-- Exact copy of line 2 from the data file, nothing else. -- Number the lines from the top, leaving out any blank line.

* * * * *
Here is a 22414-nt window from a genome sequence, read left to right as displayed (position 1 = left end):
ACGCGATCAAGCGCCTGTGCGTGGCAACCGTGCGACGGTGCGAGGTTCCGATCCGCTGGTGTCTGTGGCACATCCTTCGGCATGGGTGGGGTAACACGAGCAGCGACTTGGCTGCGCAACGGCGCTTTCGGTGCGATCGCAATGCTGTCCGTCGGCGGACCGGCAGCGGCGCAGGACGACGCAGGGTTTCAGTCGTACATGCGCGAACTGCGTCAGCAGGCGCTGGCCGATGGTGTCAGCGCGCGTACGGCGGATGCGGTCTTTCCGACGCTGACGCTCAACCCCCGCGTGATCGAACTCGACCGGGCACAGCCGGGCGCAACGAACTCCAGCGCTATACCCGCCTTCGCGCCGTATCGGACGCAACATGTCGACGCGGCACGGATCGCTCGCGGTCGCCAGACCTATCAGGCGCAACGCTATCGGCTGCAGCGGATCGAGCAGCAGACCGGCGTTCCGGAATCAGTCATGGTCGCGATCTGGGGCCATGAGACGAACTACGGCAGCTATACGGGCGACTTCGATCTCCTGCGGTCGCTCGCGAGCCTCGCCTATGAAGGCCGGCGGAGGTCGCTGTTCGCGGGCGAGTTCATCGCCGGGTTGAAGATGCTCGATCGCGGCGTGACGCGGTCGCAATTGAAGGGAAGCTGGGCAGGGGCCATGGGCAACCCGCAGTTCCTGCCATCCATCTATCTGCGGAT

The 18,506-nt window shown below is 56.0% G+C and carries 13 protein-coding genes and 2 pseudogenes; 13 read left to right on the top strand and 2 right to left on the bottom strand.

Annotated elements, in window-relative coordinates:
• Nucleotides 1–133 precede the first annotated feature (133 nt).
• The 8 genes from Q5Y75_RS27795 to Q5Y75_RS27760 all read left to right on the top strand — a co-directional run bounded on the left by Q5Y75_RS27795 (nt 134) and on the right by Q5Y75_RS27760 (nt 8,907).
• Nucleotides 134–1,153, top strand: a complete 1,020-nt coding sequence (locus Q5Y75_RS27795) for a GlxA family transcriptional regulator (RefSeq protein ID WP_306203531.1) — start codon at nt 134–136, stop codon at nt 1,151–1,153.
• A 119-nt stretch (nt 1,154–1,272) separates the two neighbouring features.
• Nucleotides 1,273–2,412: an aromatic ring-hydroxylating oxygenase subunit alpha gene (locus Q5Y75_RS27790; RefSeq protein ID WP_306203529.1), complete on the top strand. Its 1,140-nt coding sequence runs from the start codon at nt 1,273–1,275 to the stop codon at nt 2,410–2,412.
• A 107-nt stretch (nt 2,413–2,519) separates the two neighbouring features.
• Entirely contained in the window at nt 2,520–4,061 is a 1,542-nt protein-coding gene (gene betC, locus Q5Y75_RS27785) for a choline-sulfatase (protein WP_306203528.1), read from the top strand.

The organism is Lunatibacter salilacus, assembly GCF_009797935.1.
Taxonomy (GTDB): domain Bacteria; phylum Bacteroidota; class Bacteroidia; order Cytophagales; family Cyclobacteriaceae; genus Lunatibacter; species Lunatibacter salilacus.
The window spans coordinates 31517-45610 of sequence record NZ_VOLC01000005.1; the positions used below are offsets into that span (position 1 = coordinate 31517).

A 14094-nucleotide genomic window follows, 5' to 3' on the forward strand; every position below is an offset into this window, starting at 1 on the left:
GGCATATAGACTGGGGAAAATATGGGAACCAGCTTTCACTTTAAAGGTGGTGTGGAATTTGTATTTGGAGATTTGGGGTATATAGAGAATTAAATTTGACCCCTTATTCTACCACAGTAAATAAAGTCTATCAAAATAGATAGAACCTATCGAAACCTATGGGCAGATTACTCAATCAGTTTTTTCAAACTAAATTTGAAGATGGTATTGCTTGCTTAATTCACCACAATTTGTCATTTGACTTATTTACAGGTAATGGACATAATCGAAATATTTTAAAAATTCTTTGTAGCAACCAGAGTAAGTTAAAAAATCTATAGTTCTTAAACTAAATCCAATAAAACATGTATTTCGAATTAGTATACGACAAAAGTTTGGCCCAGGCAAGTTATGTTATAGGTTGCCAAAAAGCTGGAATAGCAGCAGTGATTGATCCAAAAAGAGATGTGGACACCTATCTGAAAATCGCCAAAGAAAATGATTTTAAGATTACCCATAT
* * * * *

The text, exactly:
ACGCGATCAAGCGCCTGTGCGTGGCAACCGTGCGACGGTGCGAGGTTCCGATCCGCTGGTGTCTGTGGCACATCCTTCGGCATGGGTGGGGTAACACGAGCAGCGACTTGGCTGCGCAACGGCGCTTTCGGTGCGATCGCAATGCTGTCCGTCGGCGGACCGGCAGCGGCGCAGGACGACGCAGGGTTTCAGTCGTACATGCGCGAACTGCGTCAGCAGGCGCTGGCCGATGGTGTCAGCGCGCGTACGGCGGATGCGGTCTTTCCGACGCTGACGCTCAACCCCCGCGTGATCGAACTCGACCGGGCACAGCCGGGCGCAACGAACTCCAGCGCTATACCCGCCTTCGCGCCGTATCGGACGCAACATGTCGACGCGGCACGGATCGCTCGCGGTCGCCAGACCTATCAGGCGCAACGCTATCGGCTGCAGCGGATCGAGCAGCAGACCGGCGTTCCGGAATCAGTCATGGTCGCGATCTGGGGCCATGAGACGAACTACGGCAGCTATACGGGCGACTTCGATCTCCTGCGGTCGCTCGCGAGCCTCGCCTATGAAGGCCGGCGGAGGTCGCTGTTCGCGGGCGAGTTCATCGCCGGGTTGAAGATGCTCGATCGCGGCGTGACGCGGTCGCAATTGAAGGGAAGCTGGGCAGGGGCCATGGGCAACCCGCAGTTCCTGCCATCCATCTATCTGCGGAT